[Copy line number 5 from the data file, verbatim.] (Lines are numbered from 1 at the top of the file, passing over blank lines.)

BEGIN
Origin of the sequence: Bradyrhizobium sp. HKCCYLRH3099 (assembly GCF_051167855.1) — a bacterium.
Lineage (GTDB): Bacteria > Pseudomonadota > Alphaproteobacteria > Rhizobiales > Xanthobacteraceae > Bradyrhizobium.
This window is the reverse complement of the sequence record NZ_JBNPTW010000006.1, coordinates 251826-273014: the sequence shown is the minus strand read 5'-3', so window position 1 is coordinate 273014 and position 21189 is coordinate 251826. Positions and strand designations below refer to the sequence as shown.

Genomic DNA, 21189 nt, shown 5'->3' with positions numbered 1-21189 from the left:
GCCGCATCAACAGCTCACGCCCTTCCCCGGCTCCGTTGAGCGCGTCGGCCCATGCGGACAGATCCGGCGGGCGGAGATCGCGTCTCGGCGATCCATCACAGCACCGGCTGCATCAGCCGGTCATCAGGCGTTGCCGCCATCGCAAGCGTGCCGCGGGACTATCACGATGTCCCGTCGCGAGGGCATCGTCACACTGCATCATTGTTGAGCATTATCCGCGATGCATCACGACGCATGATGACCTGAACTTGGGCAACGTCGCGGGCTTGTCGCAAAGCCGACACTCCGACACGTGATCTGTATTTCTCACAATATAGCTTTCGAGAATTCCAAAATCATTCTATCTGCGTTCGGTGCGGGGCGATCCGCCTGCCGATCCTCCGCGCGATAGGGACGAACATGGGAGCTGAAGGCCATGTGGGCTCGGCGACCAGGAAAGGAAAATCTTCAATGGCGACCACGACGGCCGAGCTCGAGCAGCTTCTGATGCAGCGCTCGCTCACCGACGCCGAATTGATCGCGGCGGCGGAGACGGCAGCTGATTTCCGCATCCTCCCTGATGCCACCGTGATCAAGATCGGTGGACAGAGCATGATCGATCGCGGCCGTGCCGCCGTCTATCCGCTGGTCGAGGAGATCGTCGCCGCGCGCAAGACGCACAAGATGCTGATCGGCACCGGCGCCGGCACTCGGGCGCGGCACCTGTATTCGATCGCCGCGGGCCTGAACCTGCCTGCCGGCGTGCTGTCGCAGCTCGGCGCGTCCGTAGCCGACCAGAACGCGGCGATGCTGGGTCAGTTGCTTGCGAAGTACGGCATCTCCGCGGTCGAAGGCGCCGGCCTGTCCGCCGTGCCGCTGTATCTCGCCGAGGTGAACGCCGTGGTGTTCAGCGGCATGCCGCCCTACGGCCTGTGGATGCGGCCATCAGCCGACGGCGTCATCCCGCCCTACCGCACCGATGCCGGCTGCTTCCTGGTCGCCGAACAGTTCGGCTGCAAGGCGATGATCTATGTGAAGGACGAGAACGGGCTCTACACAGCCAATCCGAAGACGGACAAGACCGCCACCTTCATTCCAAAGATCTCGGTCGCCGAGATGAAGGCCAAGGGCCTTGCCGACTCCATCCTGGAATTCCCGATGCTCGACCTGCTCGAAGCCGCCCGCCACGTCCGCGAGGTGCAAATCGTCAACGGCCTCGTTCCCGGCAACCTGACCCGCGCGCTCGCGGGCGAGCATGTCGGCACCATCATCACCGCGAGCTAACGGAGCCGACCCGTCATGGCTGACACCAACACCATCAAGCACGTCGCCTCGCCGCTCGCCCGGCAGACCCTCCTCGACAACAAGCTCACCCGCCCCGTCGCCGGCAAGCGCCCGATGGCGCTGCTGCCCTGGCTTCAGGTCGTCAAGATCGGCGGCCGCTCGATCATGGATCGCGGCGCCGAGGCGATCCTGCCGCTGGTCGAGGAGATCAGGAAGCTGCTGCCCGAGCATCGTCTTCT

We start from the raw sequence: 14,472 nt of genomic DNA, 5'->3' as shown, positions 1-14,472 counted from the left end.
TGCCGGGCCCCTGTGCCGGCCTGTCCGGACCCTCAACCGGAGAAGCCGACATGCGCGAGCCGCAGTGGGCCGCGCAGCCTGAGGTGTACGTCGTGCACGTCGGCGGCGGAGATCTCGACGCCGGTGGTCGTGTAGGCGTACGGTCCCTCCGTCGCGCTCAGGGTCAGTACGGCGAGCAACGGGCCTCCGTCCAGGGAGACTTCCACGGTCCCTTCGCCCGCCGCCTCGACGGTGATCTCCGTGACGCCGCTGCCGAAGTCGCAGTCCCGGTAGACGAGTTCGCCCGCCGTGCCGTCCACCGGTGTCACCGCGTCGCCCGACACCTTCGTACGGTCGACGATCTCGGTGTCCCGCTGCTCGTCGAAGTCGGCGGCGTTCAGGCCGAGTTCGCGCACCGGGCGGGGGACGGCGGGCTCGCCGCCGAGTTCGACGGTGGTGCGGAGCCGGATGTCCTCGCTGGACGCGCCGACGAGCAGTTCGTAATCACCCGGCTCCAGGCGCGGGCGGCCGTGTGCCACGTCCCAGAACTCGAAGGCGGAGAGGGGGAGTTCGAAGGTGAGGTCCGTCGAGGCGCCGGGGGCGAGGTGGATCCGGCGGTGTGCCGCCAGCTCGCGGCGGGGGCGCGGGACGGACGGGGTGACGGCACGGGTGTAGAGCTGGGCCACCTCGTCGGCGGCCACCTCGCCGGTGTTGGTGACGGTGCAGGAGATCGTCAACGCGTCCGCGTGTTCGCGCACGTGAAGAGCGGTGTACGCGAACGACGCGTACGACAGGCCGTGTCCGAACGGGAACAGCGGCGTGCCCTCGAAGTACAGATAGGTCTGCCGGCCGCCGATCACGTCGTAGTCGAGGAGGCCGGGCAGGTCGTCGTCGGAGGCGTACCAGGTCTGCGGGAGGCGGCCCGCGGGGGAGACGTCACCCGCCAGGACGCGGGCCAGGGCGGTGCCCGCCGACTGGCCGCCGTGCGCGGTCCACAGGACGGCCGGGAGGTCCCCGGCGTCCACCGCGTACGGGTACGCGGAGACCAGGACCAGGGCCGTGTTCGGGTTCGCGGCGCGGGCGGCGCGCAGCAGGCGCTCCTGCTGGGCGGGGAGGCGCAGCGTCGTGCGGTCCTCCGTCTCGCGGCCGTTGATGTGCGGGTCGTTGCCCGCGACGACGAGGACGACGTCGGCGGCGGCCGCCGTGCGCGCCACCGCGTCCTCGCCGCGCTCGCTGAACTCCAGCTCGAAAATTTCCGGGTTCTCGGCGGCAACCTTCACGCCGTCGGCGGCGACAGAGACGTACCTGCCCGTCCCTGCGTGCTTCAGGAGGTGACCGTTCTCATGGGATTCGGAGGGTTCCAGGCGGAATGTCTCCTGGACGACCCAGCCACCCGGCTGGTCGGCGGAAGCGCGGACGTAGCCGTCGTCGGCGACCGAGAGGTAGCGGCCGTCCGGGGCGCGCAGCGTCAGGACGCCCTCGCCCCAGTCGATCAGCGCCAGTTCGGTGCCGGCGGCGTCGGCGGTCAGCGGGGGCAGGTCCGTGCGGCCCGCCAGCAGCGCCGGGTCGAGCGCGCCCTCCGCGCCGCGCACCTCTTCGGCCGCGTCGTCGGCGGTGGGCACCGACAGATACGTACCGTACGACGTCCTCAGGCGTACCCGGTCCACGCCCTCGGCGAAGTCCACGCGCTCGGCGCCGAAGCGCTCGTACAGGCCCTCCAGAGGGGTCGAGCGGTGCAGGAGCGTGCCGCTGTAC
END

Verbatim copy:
GCCGCATCAACAGCTCACGCCCTTCCCCGGCTCCGTTGAGCGCGTCGGCCCATGCGGACAGATCCGGCGGGCGGAGATCGCGTCTCGGCGATCCATCACAGCACCGGCTGCATCAGCCGGTCATCAGGCGTTGCCGCCATCGCAAGCGTGCCGCGGGACTATCACGATGTCCCGTCGCGAGGGCATCGTCACACTGCATCATTGTTGAGCATTATCCGCGATGCATCACGACGCATGATGACCTGAACTTGGGCAACGTCGCGGGCTTGTCGCAAAGCCGACACTCCGACACGTGATCTGTATTTCTCACAATATAGCTTTCGAGAATTCCAAAATCATTCTATCTGCGTTCGGTGCGGGGCGATCCGCCTGCCGATCCTCCGCGCGATAGGGACGAACATGGGAGCTGAAGGCCATGTGGGCTCGGCGACCAGGAAAGGAAAATCTTCAATGGCGACCACGACGGCCGAGCTCGAGCAGCTTCTGATGCAGCGCTCGCTCACCGACGCCGAATTGATCGCGGCGGCGGAGACGGCAGCTGATTTCCGCATCCTCCCTGATGCCACCGTGATCAAGATCGGTGGACAGAGCATGATCGATCGCGGCCGTGCCGCCGTCTATCCGCTGGTCGAGGAGATCGTCGCCGCGCGCAAGACGCACAAGATGCTGATCGGCACCGGCGCCGGCACTCGGGCGCGGCACCTGTATTCGATCGCCGCGGGCCTGAACCTGCCTGCCGGCGTGCTGTCGCAGCTCGGCGCGTCCGTAGCCGACCAGAACGCGGCGATGCTGGGTCAGTTGCTTGCGAAGTACGGCATCTCCGCGGTCGAAGGCGCCGGCCTGTCCGCCGTGCCGCTGTATCTCGCCGAGGTGAACGCCGTGGTGTTCAGCGGCATGCCGCCCTACGGCCTGTGGATGCGGCCATCAGCCGACGGCGTCATCCCGCCCTACCGCACCGATGCCGGCTGCTTCCTGGTCGCCGAACAGTTCGGCTGCAAGGCGATGATCTATGTGAAGGACGAGAACGGGCTCTACACAGCCAATCCGAAGACGGACAAGACCGCCACCTTCATTCCAAAGATCTCGGTCGCCGAGATGAAGGCCAAGGGCCTTGCCGACTCCATCCTGGAATTCCCGATGCTCGACCTGCTCGAAGCCGCCCGCCACGTCCGCGAGGTGCAAATCGTCAACGGCCTCGTTCCCGGCAACCTGACCCGCGCGCTCGCGGGCGAGCATGTCGGCACCATCATCACCGCGAGCTAACGGAGCCGACCCGTCATGGCTGACACCAACACCATCAAGCACGTCGCCTCGCCGCTCGCCCGGCAGACCCTCCTCGACAACAAGCTCACCCGCCCCGTCGCCGGCAAGCGCCCGATGGCGCTGCTGCCCTGGCTTCAGGTCGTCAAGATCGGCGGCCGCTCGATCATGGATCGCGGCGCCGAGGCGATCCTGCCGCTGGTCGAGGAGATCAGGAAGCTGCTGCCCGAGCATCGTCTTCT